T
aiwan's Human Rights
, criticism  
                                       
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Taiwan's Human Rights by world reports
    

Dr. Joseph Nye ( a former dean of Harvard University's Kennedy School of Government, and a former assistant secretary of defense,  a deputy assistant secretary of state ) said in a speech under the theme of "Taiwan's Soft Power" at Dec. 8, 2010 that :“The answer is as long as Taiwan stands for democracy and human rights, that will be impossible ( the Americans make a deal and sell out Taiwan forsomething that they want from China) in American political culture.”

    

   ★  Amnesty International, June, 2021

amnesty.org/en/wp-content/uploads/2021/06/English.pdf

amnesty.org/en/location/asia-and-the-pacific/east-asia/taiwan/report-taiwan/

The government took several measures to control the spread of the COVID-19 virus, some of which threatened the right to privacy. Amendments to the Prison Act failed to address concerns about rights of people on death row with psychosocial or intellectual disabilities. In August, a National Human Rights Commission was established. In October, the International Review Committee received reports from international organizations ahead of its review of Taiwan’s implementation of the ICCPR and the ICESCR.

●  Mass surveillance  /   In January, the government introduced a series of measures aimed at preventing the spread of COVID-19, some of which threatened the right to privacy. The government established a digital framework of mass surveillance and connected government databases, such as travel and health insurance records, for the purposes of tracking and tracing. Over 35 government departments were able to constantly monitor people’s movement and other activities, including the purchase of surgical masks, through this platform. The government provided few details about its use of the platform, nor specified when the data collection measures would end.
●  Death penalty  / 
Amendments to the Prison Act in January resulted in changes to the Regulations for the Execution of the Death Penalty in July. The amended regulations still allowed death sentences for individuals with psychosocial or intellectual disabilities.2 The authorities made no progress towards abolition during the year and continued to carry out executions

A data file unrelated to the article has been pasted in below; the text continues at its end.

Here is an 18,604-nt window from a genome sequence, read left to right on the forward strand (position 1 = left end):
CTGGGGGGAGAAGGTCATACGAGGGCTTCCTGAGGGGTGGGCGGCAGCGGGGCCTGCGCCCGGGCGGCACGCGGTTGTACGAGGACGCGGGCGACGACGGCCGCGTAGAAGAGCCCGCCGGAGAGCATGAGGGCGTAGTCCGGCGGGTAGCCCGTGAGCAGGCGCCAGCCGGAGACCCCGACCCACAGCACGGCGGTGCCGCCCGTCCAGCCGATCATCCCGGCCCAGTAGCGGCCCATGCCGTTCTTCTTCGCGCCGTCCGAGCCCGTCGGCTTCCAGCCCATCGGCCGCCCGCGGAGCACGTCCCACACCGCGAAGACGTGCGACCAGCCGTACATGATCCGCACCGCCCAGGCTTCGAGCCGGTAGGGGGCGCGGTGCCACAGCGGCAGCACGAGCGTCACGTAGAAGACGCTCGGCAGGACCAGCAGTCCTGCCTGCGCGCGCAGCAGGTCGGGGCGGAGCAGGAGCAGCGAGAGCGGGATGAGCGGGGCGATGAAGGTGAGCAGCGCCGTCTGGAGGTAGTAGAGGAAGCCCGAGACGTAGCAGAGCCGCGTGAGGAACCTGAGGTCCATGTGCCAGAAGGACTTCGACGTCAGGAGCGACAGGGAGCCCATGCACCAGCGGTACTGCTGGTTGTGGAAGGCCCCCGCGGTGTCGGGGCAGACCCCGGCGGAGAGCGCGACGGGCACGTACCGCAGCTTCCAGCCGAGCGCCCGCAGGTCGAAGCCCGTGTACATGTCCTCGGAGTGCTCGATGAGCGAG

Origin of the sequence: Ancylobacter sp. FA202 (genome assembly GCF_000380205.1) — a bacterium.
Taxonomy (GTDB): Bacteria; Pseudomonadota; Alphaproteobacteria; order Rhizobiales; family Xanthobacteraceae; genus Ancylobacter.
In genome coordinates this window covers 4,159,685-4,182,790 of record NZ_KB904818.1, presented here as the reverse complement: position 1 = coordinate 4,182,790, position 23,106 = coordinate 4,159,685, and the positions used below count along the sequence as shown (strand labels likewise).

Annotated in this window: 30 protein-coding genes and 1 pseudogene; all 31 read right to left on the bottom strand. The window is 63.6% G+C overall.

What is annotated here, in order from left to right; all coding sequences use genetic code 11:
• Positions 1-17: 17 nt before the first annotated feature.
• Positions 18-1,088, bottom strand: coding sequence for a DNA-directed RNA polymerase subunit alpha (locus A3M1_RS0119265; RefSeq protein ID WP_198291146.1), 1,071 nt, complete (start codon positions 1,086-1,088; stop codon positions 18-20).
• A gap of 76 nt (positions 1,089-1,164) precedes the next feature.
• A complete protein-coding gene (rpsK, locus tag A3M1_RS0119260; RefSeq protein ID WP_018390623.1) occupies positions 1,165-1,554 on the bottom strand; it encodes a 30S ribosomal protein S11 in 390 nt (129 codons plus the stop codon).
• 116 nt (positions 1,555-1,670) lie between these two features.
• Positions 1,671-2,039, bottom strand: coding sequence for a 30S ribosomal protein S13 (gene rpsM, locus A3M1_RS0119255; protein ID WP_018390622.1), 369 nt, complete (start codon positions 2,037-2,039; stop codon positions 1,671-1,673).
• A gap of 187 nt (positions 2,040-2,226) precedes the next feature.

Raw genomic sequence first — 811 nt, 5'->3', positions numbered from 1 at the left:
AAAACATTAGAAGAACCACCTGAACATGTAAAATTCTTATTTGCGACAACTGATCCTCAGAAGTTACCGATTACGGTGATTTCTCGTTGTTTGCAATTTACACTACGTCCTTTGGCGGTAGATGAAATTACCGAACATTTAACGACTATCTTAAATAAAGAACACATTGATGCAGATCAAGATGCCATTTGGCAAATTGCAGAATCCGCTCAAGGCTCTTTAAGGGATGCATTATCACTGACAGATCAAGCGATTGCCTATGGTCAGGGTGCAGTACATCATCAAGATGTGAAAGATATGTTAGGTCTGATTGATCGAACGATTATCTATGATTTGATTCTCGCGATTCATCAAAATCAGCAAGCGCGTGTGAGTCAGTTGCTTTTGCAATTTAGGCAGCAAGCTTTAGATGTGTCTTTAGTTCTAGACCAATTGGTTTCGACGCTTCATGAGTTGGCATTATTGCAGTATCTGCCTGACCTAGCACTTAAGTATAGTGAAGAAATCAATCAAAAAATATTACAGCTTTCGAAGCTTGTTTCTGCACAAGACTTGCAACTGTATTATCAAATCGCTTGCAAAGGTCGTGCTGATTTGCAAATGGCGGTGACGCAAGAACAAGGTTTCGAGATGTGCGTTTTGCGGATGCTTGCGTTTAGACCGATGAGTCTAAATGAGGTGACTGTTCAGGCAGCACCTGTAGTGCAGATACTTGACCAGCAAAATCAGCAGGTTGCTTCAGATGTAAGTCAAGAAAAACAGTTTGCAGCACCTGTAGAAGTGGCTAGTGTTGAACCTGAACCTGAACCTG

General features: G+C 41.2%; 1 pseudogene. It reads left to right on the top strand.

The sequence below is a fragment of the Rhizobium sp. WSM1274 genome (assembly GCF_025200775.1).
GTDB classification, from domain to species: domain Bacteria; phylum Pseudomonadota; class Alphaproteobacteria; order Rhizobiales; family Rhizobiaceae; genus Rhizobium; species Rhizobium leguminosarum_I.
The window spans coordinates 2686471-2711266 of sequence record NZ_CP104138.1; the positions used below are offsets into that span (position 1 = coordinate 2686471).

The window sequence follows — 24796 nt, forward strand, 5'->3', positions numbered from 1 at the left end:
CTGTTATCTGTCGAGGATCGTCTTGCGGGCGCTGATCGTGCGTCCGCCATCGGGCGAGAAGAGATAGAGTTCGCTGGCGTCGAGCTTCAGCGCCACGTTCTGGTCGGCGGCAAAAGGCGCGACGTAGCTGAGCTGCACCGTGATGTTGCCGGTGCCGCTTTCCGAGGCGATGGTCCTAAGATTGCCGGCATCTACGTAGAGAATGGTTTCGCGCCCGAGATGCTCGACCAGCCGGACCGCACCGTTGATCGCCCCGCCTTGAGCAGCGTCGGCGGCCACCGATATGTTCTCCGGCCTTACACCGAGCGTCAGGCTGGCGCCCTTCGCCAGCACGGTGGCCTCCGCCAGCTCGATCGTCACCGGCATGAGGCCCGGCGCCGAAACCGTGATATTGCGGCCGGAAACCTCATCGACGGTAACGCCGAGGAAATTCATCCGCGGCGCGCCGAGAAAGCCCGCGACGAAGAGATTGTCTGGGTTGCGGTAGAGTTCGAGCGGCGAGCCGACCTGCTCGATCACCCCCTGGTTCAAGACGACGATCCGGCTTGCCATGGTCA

★  World Journal, USA, 12-6-2020 (largest Chinese news in the US)  www.worldjournal.com/wj/story/121475/5070213

 Transitional Justice Committee Taiwan: human rights persecution and infringement by officials in power are anywhere and anytime - in the past, now, and most likely in the future...

 

     USA Country Reports on Human Rights practices,  2021-3-30:  Members of the security forces committed some abuses.  Significant human rights issues included: the existence of criminal libel laws and serious acts of corruption.
  There were allegations of vote buying by candidates and supporters of both major political parties (KMT and DPP) in Presidential electionThere were reports of official corruption during the year. In the year to May, nine high-ranking officials, 59 mid-level, 75 low-level, and 18 elected people’s deputies had been indicted for corruption.
●  the authorities generally respected judicial independence and impartiality. Some political commentators and academics, however, publicly questioned the impartiality of judges and prosecutors involved in high profile, politically sensitive cases.
●  Although the law allows for the delineation of government-owned traditional indigenous territories, some indigenous rights advocates argued a large amount of indigenous land was seized and privatized decades ago, depriving indigenous communities of the right to participate in the development of these traditional territories.

The right to strike remained highly restricted. Teachers, civil servants, and defense industry employees do not have the right to strike. Workers in industries such as utilities, hospital services, and telecommunication service providers are allowed to strike only if they maintain basic services during the strike. Authorities may prohibit, limit, or break up a strike during a disaster. Workers are allowed to strike only in “adjustment” disputes which include issues such as compensation and working schedules. The law forbids strikes related to rights guaranteed under the law.